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dc.contributor.authorMiller, Wendy C.
dc.date.accessioned2008-03-13T15:30:48Z
dc.date.available2008-03-13T15:30:48Z
dc.date.issued2003
dc.identifier.urihttp://hdl.handle.net/10920/4386
dc.description.abstract• From 1908 to1924, the first 35,000 Japanese travel to Brazil as temporary short-term migrants coffee plantations in Southern Brazil where they receive low wages and experience cruel working conditions • After World War I, Brazil does not allow the immigration of Europeans, so Brazil welcomes and rewards • In response, Japan encourages emigration to Brazil, and from 1924 to 1934 Brazil welcomes 120,000 Japanese immigrants • 1934 Brazilian government favors European immigrants and creates anti-immigration policy. • By 1945, Japanese migrants learn that Japan has surrendered in the war, so they choose to settle permanently in Brazil… • The 1960s bring economic prosperity to Japan • In the 1980s, Brazil’s declining economic status causes a push for migration • The 1980s bring a demand for laborers in the manufacturing sector, creating • 1990s depict Dekasegi boom (influx of temporary migrant workers) Approximately 230,000 Japanese- Brazilians reside in Japan, making up the second largest immigrant population in Japan after the Chinese. Japanese migrant workers After the Russo-Japanese War, rural areas in Japan struggle to survive amidst a severe depression • The migrants work on farms and coffee plantations in Southern Brazil where they receive low wages and experience cruel working conditions • After World War I, Brazil does not allow the immigration of Europeans, so Brazil welcomes and rewards • In response, Japan encourages emigration to Brazil, and from 1924 to 1934 Brazil welcomes 120,000 Japanese immigrants • 1934 Brazilian government favors European immigrants and creates anti-immigration policy. • By 1945, Japanese migrants learn that Japan has surrendered in the war, so they choose to settle permanently in Brazil… • The 1960s bring economic prosperity to Japan • In the 1980s, Brazil’s declining economic status causes a push for migration • The 1980s bring a demand for laborers in the manufacturing sector, creating • 1990s depict Dekasegi boom (influx of temporary migrant workers) Approximately 230,000 Japanese- Brazilians reside in Japan, making up the second largest immigrant population in Japan after the Chinese. Japanese migrant workers • In response, Japan encourages emigration to Brazil, and from 1924 to 1934 Brazil welcomes 120,000 Japanese immigrants • 1934 Brazilian government favors European immigrants and creates anti-immigration policy.• By 1945, Japanese migrants learn that Japan has surrendered in the war, so they choose to settle permanently in Brazil…en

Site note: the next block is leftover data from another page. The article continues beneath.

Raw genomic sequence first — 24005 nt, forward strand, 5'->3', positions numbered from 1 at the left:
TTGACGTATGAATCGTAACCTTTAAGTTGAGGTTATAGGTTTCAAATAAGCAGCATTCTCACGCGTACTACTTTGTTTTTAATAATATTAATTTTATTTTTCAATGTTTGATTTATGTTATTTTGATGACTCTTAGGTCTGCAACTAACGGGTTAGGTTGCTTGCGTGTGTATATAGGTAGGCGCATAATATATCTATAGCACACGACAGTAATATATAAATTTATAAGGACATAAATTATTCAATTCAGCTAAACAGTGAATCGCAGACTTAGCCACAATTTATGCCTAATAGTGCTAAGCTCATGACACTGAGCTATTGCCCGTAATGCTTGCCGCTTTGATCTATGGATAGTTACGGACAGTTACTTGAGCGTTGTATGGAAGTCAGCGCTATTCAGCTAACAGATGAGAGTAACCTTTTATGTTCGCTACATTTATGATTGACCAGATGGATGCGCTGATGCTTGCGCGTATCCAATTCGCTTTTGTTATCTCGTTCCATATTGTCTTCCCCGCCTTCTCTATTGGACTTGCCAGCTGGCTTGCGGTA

dc.language.isoen_USen
dc.titleTwo Cultures Collideen
dc.typePresentationen


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  • Hightower Symposium Posters [196]
    Sociology/Anthropology and Human Development & Social Relations (HDSR) students formally present their SIPs at the Hightower Symposium in senior spring. Abstracts are generally available to the public, but PDF files are available only to current Kalamazoo College students, faculty, and staff.

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